CI/CD for NativeScript apps with Fastlane and GitHub Actions

A few months ago I wrote the blog post Automatic NativeScript App Deployments with fastlane showing how to set up fastlane for NativeScript…

Take control of your career. Build JavaScript mobile apps.

A few months ago I wrote the blog post Automatic NativeScript App Deployments with fastlane showing how to set up fastlane for NativeScript apps. Now, this article takes it a step forward: running the fastlane build process in a GitHub action. Here, we will show you how to build and deploy your app in the cloud automatically and practically for free!

Note: This article Builds on top of Automatic NativeScript App Deployments with fastlane and assumes you have that part working.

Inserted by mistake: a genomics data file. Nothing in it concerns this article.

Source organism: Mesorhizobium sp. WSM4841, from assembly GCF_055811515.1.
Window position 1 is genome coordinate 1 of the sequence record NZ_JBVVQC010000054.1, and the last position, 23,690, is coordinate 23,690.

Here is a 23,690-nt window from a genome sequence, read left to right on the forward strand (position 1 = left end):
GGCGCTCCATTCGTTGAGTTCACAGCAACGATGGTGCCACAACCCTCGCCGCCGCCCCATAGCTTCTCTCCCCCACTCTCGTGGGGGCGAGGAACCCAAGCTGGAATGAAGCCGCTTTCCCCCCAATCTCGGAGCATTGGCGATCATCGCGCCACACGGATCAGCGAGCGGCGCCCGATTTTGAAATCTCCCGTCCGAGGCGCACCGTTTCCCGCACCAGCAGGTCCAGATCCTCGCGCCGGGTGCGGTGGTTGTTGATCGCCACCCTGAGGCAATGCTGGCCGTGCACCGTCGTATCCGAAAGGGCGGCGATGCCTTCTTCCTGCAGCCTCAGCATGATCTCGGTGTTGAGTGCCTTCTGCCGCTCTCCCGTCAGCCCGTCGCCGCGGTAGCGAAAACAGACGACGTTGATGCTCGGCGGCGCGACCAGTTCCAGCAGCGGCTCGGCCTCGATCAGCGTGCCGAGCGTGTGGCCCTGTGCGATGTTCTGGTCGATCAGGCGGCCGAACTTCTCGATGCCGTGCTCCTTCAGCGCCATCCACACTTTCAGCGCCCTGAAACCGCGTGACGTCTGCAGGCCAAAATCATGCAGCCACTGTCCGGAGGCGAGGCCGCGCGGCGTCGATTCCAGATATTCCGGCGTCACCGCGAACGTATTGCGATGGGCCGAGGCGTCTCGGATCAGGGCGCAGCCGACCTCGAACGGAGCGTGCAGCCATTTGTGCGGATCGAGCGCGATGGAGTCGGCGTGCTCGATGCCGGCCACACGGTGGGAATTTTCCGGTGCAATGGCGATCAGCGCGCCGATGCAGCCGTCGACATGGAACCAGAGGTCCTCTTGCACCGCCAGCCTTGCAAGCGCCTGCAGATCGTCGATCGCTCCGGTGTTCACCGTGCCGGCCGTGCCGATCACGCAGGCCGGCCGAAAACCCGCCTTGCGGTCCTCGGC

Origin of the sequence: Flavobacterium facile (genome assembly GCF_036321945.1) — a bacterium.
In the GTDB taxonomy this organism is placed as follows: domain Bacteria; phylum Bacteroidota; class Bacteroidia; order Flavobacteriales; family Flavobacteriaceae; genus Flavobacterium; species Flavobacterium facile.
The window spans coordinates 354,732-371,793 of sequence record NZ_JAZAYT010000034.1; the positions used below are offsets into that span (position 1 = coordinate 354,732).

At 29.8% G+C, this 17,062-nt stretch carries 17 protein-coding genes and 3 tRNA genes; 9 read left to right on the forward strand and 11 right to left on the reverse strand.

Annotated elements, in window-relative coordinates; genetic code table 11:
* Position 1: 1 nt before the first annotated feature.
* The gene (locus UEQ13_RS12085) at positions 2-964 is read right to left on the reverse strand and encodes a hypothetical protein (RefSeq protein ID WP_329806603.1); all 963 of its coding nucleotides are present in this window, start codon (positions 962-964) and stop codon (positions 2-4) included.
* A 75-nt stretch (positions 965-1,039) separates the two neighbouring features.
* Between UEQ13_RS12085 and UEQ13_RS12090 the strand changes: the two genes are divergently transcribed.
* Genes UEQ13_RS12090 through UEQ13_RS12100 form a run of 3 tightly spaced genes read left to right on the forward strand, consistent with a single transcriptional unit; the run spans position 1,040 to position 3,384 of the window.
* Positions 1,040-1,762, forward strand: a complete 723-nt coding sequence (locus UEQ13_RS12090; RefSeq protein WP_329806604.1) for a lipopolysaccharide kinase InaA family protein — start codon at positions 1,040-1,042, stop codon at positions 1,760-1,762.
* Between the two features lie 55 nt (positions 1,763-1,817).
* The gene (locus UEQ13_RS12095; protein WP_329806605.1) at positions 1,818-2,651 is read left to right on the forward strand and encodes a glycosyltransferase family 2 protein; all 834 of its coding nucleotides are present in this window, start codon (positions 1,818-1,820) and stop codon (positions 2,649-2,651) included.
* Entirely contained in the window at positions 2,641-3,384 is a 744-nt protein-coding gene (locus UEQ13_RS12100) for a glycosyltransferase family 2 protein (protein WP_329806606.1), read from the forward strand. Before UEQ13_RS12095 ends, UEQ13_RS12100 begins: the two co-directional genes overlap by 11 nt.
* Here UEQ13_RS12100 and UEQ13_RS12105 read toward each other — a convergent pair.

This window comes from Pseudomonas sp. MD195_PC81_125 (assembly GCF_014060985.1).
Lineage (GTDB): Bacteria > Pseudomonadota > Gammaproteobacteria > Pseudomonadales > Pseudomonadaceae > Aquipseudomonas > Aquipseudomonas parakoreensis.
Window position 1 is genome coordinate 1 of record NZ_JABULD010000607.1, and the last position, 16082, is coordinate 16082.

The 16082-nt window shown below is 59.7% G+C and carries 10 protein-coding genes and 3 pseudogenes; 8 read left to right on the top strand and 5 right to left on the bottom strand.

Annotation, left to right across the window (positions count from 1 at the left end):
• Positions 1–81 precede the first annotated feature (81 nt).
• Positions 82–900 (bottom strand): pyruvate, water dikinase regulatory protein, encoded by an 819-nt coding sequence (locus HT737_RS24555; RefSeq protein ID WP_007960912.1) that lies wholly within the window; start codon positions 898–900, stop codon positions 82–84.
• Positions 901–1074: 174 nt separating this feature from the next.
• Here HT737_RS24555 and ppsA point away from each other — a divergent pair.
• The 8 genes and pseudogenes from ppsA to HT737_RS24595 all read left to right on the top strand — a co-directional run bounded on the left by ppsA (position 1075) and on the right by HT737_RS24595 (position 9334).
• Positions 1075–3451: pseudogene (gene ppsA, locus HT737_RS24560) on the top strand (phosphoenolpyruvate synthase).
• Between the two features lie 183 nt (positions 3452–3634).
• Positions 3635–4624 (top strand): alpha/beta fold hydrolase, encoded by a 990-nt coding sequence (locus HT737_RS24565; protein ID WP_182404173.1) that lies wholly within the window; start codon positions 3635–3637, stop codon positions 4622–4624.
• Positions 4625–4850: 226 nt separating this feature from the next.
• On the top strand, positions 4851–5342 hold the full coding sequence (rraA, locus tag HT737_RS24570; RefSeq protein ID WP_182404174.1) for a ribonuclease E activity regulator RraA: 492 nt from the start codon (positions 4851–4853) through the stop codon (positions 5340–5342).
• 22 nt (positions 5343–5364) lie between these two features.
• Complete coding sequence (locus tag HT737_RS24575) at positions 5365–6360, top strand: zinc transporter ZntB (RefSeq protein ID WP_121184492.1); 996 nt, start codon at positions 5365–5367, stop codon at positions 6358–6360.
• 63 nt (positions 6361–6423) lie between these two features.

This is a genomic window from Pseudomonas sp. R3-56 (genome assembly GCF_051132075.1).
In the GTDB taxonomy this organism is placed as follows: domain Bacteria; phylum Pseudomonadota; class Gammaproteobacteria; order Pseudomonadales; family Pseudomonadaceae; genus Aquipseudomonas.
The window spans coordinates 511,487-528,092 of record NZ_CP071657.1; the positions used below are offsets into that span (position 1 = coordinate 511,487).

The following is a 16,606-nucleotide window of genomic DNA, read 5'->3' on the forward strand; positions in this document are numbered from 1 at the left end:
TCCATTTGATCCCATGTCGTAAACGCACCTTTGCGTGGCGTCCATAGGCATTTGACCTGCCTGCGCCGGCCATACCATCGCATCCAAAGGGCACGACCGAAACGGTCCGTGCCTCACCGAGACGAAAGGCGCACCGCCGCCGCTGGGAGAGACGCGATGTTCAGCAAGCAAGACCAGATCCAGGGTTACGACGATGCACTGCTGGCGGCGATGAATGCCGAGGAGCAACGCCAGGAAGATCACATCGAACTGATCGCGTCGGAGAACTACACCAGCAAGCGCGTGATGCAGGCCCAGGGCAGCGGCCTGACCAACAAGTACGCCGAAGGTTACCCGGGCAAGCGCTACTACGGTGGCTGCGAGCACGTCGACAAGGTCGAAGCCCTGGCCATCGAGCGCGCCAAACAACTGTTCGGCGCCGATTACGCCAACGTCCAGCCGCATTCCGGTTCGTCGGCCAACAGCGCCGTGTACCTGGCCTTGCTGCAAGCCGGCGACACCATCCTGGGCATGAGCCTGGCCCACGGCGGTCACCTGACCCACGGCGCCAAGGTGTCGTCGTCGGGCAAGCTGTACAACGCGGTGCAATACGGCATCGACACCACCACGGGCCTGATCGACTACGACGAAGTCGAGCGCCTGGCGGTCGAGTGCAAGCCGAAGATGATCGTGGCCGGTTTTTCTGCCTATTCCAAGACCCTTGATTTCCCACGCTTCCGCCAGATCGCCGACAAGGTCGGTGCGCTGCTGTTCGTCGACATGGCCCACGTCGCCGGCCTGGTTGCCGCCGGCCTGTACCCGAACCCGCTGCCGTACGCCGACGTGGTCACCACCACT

You can see the complete fastlane and GitHub setup used in this article at


I am not going to repeat myself on why deployments are so boring and hard to do.

fastlane will make this chore much easier, but still, there are good reasons to move the entire process to the cloud.

The main reason is that you no longer need to worry about configuring the deployment environment for each team member. Even if match makes it much easier, you would still have to share secrets and certificates with your team, configure Xcode accounts, etc. The developer doesn't even need to have a mac to release a new iOS version! Not only that, but anyone in the team will be able to deploy the app (reducing the bus factor of the project).

The last is that with fastlane you would need to run only 2 commands to deploy (e.g. fastlane ios beta and fastlane android beta), but with GitHub actions, you will need 0 commands, which is even better.